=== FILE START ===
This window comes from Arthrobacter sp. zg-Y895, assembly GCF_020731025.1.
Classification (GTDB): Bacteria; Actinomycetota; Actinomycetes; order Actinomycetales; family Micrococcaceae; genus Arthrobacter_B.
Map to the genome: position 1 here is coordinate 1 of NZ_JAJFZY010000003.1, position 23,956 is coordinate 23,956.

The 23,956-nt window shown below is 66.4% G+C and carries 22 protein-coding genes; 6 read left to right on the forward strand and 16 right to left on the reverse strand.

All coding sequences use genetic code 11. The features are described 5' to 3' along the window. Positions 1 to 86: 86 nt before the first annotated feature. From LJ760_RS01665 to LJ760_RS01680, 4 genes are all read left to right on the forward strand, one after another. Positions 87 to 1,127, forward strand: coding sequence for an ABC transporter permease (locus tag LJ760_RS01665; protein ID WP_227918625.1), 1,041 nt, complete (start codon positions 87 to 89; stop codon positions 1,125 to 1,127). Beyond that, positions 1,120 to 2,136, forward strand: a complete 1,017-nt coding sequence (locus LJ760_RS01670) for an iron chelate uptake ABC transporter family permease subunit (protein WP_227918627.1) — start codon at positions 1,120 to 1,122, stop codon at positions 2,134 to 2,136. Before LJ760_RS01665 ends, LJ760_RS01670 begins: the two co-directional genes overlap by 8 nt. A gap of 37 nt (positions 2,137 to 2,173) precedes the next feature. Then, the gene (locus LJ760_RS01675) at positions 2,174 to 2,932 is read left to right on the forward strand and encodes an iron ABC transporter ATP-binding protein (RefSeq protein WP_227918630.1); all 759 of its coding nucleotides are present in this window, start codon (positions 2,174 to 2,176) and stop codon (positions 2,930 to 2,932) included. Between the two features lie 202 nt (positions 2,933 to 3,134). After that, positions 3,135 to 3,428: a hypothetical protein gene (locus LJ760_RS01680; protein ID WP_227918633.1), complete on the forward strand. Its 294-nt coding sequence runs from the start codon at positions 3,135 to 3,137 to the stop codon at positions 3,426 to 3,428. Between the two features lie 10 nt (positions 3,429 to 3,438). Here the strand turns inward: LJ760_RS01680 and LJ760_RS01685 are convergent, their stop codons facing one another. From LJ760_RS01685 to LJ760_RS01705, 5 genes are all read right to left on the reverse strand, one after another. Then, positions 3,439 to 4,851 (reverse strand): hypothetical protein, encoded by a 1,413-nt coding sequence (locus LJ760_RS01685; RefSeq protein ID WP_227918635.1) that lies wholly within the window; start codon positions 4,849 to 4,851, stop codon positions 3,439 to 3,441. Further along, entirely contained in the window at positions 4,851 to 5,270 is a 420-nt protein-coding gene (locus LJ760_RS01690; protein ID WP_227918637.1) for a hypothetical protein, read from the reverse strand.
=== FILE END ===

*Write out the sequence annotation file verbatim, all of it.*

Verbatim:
This window comes from Arthrobacter sp. zg-Y895, assembly GCF_020731025.1.
Classification (GTDB): Bacteria; Actinomycetota; Actinomycetes; order Actinomycetales; family Micrococcaceae; genus Arthrobacter_B.
Map to the genome: position 1 here is coordinate 1 of NZ_JAJFZY010000003.1, position 23,956 is coordinate 23,956.

The 23,956-nt window shown below is 66.4% G+C and carries 22 protein-coding genes; 6 read left to right on the forward strand and 16 right to left on the reverse strand.

All coding sequences use genetic code 11. The features are described 5' to 3' along the window. Positions 1 to 86: 86 nt before the first annotated feature. From LJ760_RS01665 to LJ760_RS01680, 4 genes are all read left to right on the forward strand, one after another. Positions 87 to 1,127, forward strand: coding sequence for an ABC transporter permease (locus tag LJ760_RS01665; protein ID WP_227918625.1), 1,041 nt, complete (start codon positions 87 to 89; stop codon positions 1,125 to 1,127). Beyond that, positions 1,120 to 2,136, forward strand: a complete 1,017-nt coding sequence (locus LJ760_RS01670) for an iron chelate uptake ABC transporter family permease subunit (protein WP_227918627.1) — start codon at positions 1,120 to 1,122, stop codon at positions 2,134 to 2,136. Before LJ760_RS01665 ends, LJ760_RS01670 begins: the two co-directional genes overlap by 8 nt. A gap of 37 nt (positions 2,137 to 2,173) precedes the next feature. Then, the gene (locus LJ760_RS01675) at positions 2,174 to 2,932 is read left to right on the forward strand and encodes an iron ABC transporter ATP-binding protein (RefSeq protein WP_227918630.1); all 759 of its coding nucleotides are present in this window, start codon (positions 2,174 to 2,176) and stop codon (positions 2,930 to 2,932) included. Between the two features lie 202 nt (positions 2,933 to 3,134). After that, positions 3,135 to 3,428: a hypothetical protein gene (locus LJ760_RS01680; protein ID WP_227918633.1), complete on the forward strand. Its 294-nt coding sequence runs from the start codon at positions 3,135 to 3,137 to the stop codon at positions 3,426 to 3,428. Between the two features lie 10 nt (positions 3,429 to 3,438). Here the strand turns inward: LJ760_RS01680 and LJ760_RS01685 are convergent, their stop codons facing one another. From LJ760_RS01685 to LJ760_RS01705, 5 genes are all read right to left on the reverse strand, one after another. Then, positions 3,439 to 4,851 (reverse strand): hypothetical protein, encoded by a 1,413-nt coding sequence (locus LJ760_RS01685; RefSeq protein ID WP_227918635.1) that lies wholly within the window; start codon positions 4,849 to 4,851, stop codon positions 3,439 to 3,441. Further along, entirely contained in the window at positions 4,851 to 5,270 is a 420-nt protein-coding gene (locus LJ760_RS01690; protein ID WP_227918637.1) for a hypothetical protein, read from the reverse strand.